Lecrae is one of my favorite music artists. His new album All Things Work Together is brilliant, and one of the top releases of the year. Recently, he announced that he is “divorcing ‘white evangelicalism’”. Read John Piper’s response here. I was saddened when I read this, and reached out to Lecrae. He suggested a number of books I could read to help with understanding where he was coming from. From those books, my wife Tammy and I chose to start with Just Mercy: A Story of Justice and Redemption by Bryan Stevenson.
Bryan Stevenson is the executive director of the Equal Justice Initiative in Montgomery, Alabama. This well-written and powerful book weaves in some stunning statistics about the problem of mass incarceration in the U.S., while telling the heart-breaking story of Walter McMillian (and many others) from thirty years of his work. It’s the best book I’ve read this year.
Bryan’s story began in 1983 as a 23-year old student at Harvard Law School working with the Southern Prisoners Defense Committee (SPDC). SPDC’s mission was to assist condemned people on death row in Georgia. When he finished his internship he was committed to helping the death row prisoners he had met. He returned to law school with an intense desire to understand the laws and doctrines that sanctioned the death penalty and extreme punishments.
His time on death row revealed that there was something missing in the way we treat people in our judicial system. This is about how easily we condemn people in this country and the injustice we create when we allow fear, anger, and distance to shape the way we treat the most vulnerable among us.
He writes that there are more than two million incarcerated people in the United States, with an additional six million people on probation or parole and an estimated sixty-eight million Americans with criminal records. Other statistics about the U.S. prison system that I highlighted from the book were:
• We have the highest rate of incarceration in the world.
• One in every three black male babies born in this century is expected to be incarcerated.
• By the mid-1980s, nearly 20 percent of the people in jails and prisons had served in the military.
• Convincing empirical evidence that the race of the victim is the greatest predictor of who gets the death penalty.
• By 2010, Florida had sentenced more than a hundred children to life imprisonment without parole for non-homicide offenses, several of whom were thirteen years old at the time of the crime. All of the youngest condemned children—thirteen or fourteen years of age—were black or Latino.
• Over 50 percent of prison and jail inmates have a diagnosed mental illness, a rate nearly five times greater than that of the general adult population. Nearly one in five prison and jail inmates has a serious mental illness. Continue reading
Martin Luther: The Man Who Rediscovered God and Changed the World by Eric Metaxas. Viking. 296 pages. 2017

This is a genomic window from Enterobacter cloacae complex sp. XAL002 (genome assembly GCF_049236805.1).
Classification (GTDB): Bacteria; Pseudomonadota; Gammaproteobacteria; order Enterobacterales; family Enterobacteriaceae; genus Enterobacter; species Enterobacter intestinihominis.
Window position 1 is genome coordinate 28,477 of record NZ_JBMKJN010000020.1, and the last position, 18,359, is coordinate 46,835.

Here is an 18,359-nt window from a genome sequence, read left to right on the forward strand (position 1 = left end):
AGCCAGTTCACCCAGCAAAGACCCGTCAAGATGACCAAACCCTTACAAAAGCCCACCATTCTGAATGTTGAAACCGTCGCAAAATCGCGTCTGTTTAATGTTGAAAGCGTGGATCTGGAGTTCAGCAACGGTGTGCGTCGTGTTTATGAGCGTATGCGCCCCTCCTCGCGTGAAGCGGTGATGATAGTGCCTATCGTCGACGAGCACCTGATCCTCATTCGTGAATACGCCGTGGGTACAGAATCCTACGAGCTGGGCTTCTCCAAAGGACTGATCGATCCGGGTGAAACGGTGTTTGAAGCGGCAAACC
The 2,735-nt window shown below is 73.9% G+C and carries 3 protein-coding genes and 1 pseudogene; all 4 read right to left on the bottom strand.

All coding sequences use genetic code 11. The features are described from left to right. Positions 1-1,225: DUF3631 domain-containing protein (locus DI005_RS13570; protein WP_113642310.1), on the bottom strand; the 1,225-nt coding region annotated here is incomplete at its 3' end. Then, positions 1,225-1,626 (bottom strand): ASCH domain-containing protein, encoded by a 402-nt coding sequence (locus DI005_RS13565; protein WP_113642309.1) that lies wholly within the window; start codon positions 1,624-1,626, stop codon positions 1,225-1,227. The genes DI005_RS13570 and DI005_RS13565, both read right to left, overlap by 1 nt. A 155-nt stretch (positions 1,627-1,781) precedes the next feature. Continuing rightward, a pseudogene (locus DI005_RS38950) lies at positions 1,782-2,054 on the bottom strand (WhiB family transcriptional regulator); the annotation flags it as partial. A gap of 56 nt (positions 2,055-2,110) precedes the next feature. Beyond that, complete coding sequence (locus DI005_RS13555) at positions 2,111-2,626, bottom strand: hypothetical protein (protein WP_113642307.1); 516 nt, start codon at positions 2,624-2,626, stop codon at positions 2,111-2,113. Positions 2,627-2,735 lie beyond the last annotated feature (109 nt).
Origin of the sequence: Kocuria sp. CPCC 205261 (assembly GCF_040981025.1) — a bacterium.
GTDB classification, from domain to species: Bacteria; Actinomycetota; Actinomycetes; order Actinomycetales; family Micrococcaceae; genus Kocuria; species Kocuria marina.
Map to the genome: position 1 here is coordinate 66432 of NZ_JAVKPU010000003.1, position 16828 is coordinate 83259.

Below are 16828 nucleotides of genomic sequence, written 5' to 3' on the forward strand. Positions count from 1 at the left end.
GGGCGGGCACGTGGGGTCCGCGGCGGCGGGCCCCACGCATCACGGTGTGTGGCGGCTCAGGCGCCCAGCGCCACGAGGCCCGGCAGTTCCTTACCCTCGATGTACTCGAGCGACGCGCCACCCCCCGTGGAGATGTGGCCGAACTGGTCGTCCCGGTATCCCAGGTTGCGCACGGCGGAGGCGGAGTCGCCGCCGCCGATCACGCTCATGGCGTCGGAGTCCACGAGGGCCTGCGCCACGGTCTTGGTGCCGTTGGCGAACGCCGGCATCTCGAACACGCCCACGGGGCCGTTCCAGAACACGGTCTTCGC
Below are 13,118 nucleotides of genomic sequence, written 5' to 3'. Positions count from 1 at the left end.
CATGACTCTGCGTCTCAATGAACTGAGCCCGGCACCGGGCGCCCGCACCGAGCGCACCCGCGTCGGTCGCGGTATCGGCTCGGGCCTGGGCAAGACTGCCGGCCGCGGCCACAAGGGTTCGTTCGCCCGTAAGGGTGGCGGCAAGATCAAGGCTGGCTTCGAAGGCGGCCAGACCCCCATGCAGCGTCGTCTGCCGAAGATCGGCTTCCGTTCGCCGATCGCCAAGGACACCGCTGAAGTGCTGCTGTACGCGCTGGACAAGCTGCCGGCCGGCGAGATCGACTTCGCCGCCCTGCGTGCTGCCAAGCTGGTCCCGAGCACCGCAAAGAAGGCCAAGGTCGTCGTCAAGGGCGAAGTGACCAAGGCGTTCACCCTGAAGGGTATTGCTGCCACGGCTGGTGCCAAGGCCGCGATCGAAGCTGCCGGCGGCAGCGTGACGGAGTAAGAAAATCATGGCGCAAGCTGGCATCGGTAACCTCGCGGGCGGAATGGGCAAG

The author is one of our best current biographers having written major works on Wilberforce and Bonhoeffer, as well as shorter biographical works. In this book he aims to separate the facts from the myths about the great Reformer’s story, as he looks at Luther “warts and all”. Assuming that most are familiar with the main points of Luther’s life, I’ll focus on unique aspects of Luther’s story that this book offers.
The first myth he addresses is that Luther’s family were humble peasants. In reality, he writes, Luther’s father was a miner. Another myth that the author dispels is that Luther’s father was harsh, strict and severe.
The author writes that others (Wycliffe and Huss, for example), sought to reform the corruption of the Roman Catholic Church before Luther, though few remember much about those early Reformers, compared to what we know about Luther.
The author as is his custom, fully embraces his subject giving us a detailed life of Luther. However, much of what he dispels as myth, I’ve learned from Luther scholars such as R.C. Sproul, Stephen Nichols, Michael Reeves and Roland Bainton.
As a monk, Luther dealt with the issue of how are we to be forgiven of our sins. A 1,600-mile round-trip to Rome was key for Luther. There he wondered “Who knows if it is true?” There he saw the immorality of the priests, with them doing masses in as little as 9 minutes.
Metaxas gives us a different take on Luther’s famous breakthrough about justification by faith in Romans 1:17. Basing his speculation on Luther’s own words, the author speculates he may have had this breakthrough while sitting on the toilet.
The author also speculates that perhaps Luther actually didn’t nail his famous “95 Theses” to the Wittenberg Church door after all, but that this was posted by a custodian.
At the Diet of Worms Luther was asked to recant his writings. After asking for time to consider the request he delivered his response the following day in both German and Latin. His response included his famous “Here I stand” and appealed to his conscience. The author tells us that conscience in Luther’s time did not mean what it means today (appeal to our own truth). Instead, it meant appealing to God’s truth.
Another myth that the author dispels is Luther’s famous throwing of an inkwell at the Devil. The author indicates that event never happened.
Luther, a former priest and monk, would marry Katie, a former nun. The story of the escaped nuns being smuggled in fish barrels is a myth, according to the author. Luther grew to deeply love Katie, and would sadly lose two daughters to death. The author states that he valued women more than most men at that time.
The author highlights conscience, dissent and freedom as he discusses Luther’s legacy. The book includes some adult language; most, if not all, from Luther’s writings. The audiobook version is well-read by the author, who brings his characteristic wit to the task. Continue reading